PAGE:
Live Stream Update

For those who might have missed last weeks post, I had been playing with various settings for my home live stream setup, and curious about iphone streaming quality.  Concert Window has various transmission options, and I was playing with a lot of them, and finally put some into practice.

This past Saturday, I headed to the Huron Valley Farmer’s Market for a live show.  The weather forecast was ominous, and I had a very tight schedule, so I chose a stripped down setup, with only one 12″ speaker, and my microphone and guitar routed through a looping pedal directly into the speaker.  No mixer, no effects, no porchboard *kick drum type effect pedal*  The market is in a more rural community, with a quaint, small tow country feel, and has quite a lot of small shops and things to do, but I wasn’t optimistic that my cell reception would be fast enough to stream from my phone.  I did a quick test, and was surprised to find that my up/down data speeds were actually 4x faster than at home.  Concert Window says 1-3 Mbps upload speed should be fine, and I was pushing nearly 16 up, with 44 down.


Minimal Setup, the phone was placed on a tripod, behind the sign for tips .

That confirmed, I made a quick announcement on my fb music page, pulled out a tripod, with a cobbled together clip, secured my phone, and pulled up the free Busk app that works with the C.W. account.  A quick moment to aim the phone’s camera, create a broadcast name, and it was show time.  Just to be clear, I was using the phone’s microphone, and camera, and to make it even more doubtful, my phone is in a waterproof case, with the mic behind a film.  I wasn’t sure what it was going to look or sound like.  There is a viewer counter, and in theory, there is a chat window available, so you can see what fans are saying during the show.  If I were on a tablet (or my eyes were 20 years younger), it would likely work just fine, but on a phone, the screen is  just too small to read anything, and still have the camera far enough away to have a decent looking broadcast.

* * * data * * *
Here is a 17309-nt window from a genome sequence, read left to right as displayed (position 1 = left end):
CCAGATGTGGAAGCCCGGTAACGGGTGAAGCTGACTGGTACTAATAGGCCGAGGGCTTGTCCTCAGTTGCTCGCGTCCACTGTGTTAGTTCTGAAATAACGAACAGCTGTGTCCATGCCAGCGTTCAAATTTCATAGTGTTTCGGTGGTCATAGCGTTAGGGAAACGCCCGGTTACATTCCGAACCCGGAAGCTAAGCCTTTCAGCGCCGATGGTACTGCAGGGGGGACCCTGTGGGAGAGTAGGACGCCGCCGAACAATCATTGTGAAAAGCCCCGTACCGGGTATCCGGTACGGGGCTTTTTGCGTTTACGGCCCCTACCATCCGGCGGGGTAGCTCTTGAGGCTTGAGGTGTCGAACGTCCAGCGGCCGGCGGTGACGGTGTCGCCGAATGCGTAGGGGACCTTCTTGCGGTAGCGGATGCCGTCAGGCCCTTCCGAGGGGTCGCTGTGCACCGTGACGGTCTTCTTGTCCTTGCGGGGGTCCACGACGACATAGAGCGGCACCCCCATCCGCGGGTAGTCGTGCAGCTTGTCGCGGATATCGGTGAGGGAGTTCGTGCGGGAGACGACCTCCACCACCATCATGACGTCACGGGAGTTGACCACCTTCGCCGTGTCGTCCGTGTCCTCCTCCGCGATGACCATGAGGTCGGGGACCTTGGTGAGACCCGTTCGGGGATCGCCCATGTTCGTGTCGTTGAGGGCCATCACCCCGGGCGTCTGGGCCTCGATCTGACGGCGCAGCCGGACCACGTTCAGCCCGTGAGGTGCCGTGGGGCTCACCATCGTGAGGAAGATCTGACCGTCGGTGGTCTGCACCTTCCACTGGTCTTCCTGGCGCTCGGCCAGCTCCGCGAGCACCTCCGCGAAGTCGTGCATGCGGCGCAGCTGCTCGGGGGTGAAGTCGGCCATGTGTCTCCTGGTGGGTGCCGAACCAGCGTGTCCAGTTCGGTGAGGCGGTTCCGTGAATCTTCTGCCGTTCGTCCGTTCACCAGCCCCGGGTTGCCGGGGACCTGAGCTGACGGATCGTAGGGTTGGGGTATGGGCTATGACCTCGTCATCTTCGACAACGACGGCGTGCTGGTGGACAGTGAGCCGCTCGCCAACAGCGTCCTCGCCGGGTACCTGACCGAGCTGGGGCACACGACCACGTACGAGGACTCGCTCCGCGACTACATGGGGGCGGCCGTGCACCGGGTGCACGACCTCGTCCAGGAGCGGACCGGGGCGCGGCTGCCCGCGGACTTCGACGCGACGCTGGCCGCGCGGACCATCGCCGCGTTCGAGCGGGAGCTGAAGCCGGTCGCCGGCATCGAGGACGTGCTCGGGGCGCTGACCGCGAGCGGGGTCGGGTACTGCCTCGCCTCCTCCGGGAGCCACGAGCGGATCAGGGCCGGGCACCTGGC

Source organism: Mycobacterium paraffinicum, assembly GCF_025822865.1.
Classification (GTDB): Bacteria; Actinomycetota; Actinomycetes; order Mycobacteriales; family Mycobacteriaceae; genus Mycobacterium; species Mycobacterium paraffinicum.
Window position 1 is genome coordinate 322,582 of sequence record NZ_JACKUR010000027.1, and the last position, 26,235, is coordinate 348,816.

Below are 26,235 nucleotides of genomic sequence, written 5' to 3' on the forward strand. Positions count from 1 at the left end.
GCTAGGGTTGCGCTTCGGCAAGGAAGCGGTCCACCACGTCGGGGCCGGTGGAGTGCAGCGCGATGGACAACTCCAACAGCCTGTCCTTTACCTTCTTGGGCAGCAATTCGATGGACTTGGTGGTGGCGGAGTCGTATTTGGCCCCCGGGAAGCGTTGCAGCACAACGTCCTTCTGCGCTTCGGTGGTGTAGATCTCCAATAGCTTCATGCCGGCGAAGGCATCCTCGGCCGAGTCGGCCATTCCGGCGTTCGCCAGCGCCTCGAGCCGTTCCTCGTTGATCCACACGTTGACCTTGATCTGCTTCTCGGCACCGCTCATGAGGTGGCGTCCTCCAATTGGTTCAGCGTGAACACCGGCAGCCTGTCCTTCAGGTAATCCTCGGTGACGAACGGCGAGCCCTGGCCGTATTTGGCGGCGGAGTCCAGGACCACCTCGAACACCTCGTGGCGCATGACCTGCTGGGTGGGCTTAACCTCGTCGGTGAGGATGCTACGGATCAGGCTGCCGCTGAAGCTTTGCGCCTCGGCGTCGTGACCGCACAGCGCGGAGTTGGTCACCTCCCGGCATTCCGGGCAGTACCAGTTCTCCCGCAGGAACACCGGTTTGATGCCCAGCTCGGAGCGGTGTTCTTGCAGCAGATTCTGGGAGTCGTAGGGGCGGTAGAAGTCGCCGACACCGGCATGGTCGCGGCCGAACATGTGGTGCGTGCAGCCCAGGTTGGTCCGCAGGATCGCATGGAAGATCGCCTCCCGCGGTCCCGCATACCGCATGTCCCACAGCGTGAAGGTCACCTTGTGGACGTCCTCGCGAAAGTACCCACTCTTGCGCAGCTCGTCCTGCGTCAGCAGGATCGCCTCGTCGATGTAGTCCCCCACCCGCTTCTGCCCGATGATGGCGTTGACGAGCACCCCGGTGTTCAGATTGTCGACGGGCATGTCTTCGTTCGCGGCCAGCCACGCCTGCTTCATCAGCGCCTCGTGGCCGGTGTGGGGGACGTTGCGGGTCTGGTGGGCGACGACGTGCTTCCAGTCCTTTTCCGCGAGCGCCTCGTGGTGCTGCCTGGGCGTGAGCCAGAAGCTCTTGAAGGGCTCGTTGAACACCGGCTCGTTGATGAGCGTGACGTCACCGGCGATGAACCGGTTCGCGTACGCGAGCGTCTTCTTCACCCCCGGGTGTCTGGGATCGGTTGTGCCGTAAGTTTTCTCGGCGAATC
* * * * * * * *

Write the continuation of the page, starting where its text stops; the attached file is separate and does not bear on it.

The first few minutes, the counter remained at ‘0’, then slowly it began to climb as people tuned in.  For an hour, I played for the market vendors and attendees, and for the onine audience that had joined me for my debut into live streaming.  All I could do was  hope that the broadcast quality didn’t suck, all the while, watching as the sky darkened all around me.   A clip from this streamed show  can be found on my Concert Window page here